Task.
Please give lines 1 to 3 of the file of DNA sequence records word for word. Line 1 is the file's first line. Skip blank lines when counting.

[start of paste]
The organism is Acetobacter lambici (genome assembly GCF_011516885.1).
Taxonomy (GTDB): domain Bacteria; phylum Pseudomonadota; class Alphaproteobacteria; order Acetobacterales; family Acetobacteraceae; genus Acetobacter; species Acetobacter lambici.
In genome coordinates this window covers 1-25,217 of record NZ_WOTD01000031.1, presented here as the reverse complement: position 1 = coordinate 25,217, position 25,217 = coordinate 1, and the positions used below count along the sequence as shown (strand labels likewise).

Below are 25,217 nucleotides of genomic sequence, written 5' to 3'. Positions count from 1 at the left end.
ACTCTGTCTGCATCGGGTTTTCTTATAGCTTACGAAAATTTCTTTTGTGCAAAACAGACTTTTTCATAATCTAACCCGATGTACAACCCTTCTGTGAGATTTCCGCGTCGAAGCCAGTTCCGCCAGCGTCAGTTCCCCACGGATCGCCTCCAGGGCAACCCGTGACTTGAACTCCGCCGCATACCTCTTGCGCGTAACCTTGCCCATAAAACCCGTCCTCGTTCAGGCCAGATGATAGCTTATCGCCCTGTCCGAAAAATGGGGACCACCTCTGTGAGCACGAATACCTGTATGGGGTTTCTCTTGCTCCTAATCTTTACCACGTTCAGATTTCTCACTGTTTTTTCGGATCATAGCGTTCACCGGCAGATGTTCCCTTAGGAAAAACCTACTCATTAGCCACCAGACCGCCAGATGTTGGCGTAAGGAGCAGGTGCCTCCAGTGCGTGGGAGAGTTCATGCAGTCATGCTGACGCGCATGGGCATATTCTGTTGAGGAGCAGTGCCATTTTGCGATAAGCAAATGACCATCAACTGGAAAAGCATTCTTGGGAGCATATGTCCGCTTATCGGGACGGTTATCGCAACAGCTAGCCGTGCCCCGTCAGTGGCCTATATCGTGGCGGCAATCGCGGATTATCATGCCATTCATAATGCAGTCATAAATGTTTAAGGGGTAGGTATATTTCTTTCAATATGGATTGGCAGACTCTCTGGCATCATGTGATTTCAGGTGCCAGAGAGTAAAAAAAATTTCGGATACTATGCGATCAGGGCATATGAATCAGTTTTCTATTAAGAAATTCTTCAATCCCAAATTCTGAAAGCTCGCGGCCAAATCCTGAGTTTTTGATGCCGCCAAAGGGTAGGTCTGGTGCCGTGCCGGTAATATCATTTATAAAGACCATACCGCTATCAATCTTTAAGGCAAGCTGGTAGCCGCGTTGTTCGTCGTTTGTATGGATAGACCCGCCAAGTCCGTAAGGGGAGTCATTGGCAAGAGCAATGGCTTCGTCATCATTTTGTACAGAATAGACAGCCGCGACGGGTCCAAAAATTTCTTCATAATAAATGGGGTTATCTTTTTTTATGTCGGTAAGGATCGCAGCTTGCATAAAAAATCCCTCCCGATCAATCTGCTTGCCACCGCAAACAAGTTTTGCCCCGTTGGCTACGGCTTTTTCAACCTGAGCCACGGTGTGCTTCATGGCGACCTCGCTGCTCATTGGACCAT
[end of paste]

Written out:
The organism is Acetobacter lambici (genome assembly GCF_011516885.1).
Taxonomy (GTDB): domain Bacteria; phylum Pseudomonadota; class Alphaproteobacteria; order Acetobacterales; family Acetobacteraceae; genus Acetobacter; species Acetobacter lambici.
In genome coordinates this window covers 1-25,217 of record NZ_WOTD01000031.1, presented here as the reverse complement: position 1 = coordinate 25,217, position 25,217 = coordinate 1, and the positions used below count along the sequence as shown (strand labels likewise).